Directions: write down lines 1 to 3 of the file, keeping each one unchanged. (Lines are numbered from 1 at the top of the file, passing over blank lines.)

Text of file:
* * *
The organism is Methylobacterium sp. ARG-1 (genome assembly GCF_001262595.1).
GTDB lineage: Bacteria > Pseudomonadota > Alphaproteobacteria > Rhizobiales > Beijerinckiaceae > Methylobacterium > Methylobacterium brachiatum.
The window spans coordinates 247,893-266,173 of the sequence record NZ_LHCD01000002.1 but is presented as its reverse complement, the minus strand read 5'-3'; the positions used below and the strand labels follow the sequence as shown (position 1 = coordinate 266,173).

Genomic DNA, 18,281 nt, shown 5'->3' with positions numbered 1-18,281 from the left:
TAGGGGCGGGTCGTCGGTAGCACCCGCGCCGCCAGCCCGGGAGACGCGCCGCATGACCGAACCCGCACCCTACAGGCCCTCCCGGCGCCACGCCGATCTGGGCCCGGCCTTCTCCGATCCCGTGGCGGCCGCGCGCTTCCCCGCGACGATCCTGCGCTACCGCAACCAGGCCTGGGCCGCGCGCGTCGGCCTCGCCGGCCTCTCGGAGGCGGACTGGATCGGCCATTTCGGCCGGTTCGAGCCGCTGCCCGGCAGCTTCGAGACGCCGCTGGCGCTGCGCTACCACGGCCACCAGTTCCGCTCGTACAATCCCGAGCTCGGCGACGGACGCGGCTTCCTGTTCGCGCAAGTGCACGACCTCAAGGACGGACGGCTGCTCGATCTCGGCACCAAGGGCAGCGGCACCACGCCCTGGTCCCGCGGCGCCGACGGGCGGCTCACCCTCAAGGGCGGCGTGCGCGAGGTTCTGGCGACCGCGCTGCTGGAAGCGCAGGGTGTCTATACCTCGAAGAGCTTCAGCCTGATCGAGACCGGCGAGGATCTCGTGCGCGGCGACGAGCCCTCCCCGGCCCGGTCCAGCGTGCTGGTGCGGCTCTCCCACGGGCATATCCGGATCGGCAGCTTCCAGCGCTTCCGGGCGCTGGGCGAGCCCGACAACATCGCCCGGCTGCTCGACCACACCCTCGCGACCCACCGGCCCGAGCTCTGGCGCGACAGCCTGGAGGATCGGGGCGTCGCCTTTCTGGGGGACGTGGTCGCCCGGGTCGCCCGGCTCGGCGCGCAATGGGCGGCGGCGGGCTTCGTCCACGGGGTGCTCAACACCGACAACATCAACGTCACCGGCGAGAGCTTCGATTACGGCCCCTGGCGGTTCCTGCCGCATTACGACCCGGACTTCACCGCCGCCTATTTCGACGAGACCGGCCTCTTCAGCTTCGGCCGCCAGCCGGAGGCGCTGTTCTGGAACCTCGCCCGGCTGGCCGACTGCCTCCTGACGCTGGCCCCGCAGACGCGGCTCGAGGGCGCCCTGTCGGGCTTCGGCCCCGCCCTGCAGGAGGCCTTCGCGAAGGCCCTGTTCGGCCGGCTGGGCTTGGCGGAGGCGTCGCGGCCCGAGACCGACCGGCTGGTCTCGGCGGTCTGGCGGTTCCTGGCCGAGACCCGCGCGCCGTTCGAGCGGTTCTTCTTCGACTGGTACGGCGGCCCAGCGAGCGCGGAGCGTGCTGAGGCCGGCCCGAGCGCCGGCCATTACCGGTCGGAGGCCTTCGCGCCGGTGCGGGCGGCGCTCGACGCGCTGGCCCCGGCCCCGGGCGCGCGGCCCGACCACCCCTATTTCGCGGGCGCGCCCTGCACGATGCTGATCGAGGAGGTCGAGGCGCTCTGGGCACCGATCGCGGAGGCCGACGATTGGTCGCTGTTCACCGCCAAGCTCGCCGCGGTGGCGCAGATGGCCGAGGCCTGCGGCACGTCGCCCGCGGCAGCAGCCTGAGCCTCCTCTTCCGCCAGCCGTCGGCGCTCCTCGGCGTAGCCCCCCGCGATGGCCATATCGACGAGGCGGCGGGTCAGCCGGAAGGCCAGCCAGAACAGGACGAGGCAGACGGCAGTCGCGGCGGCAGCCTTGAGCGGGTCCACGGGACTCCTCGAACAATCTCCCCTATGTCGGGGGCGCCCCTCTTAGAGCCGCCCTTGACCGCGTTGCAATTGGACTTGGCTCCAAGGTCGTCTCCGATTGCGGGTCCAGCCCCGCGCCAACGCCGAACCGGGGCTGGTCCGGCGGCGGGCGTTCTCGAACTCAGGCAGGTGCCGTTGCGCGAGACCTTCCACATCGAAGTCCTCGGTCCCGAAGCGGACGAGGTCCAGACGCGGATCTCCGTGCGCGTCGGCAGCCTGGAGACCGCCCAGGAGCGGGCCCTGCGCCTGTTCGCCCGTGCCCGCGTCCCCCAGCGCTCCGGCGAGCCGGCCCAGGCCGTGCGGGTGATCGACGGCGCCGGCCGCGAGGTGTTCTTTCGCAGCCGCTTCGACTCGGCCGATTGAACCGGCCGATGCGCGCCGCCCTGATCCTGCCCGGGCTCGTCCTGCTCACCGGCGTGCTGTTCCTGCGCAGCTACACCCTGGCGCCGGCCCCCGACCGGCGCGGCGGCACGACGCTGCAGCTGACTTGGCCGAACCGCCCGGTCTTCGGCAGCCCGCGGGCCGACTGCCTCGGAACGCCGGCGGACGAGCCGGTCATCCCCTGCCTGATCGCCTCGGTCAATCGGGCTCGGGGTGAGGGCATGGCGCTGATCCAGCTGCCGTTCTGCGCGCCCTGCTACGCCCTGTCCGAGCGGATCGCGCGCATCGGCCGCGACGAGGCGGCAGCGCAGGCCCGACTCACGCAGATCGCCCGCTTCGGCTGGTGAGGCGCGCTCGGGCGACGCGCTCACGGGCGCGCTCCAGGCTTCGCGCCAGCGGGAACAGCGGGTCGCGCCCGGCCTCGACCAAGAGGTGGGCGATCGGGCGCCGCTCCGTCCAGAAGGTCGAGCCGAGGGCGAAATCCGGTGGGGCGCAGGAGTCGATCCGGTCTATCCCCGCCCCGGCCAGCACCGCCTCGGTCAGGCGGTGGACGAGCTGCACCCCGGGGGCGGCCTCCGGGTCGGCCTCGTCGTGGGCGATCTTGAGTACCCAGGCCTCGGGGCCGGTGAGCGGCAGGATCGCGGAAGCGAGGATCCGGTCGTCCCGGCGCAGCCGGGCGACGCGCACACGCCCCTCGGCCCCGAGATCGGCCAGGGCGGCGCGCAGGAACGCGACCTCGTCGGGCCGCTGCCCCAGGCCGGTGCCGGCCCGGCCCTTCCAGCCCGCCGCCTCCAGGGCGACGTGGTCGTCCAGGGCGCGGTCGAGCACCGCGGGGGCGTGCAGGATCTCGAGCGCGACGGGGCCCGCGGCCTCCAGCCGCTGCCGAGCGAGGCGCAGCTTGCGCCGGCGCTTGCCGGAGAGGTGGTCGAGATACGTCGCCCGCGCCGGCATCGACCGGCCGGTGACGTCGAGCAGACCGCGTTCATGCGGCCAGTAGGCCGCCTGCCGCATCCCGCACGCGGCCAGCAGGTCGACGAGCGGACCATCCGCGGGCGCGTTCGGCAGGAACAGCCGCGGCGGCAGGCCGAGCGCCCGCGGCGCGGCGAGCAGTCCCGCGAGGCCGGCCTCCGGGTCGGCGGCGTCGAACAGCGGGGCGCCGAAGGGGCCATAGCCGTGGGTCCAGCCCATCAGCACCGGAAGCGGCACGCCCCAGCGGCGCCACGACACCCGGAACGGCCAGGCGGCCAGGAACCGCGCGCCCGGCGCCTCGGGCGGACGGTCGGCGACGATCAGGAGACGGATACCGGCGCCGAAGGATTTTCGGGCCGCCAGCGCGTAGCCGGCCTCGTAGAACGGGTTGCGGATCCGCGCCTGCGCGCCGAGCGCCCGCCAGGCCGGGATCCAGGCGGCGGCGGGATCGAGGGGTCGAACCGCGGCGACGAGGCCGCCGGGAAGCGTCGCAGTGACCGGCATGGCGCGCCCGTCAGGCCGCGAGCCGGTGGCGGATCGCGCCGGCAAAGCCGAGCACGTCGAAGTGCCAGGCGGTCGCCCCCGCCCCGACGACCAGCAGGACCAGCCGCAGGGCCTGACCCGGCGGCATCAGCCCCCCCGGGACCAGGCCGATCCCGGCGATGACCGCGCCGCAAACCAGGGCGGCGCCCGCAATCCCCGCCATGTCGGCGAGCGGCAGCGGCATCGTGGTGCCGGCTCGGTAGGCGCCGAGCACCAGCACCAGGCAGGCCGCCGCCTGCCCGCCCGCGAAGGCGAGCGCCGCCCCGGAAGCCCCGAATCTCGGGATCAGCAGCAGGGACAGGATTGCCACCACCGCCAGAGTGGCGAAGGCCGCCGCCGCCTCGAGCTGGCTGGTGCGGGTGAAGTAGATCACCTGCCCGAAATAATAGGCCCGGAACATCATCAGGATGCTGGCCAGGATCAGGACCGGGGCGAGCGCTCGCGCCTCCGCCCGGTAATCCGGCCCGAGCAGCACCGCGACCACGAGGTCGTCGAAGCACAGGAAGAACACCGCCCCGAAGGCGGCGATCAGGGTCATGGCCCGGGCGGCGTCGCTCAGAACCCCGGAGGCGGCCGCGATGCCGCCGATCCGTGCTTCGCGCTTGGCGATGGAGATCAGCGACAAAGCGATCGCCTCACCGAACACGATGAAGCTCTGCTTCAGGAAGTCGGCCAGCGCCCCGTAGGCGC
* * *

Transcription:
The organism is Methylobacterium sp. ARG-1 (genome assembly GCF_001262595.1).
GTDB lineage: Bacteria > Pseudomonadota > Alphaproteobacteria > Rhizobiales > Beijerinckiaceae > Methylobacterium > Methylobacterium brachiatum.
The window spans coordinates 247,893-266,173 of the sequence record NZ_LHCD01000002.1 but is presented as its reverse complement, the minus strand read 5'-3'; the positions used below and the strand labels follow the sequence as shown (position 1 = coordinate 266,173).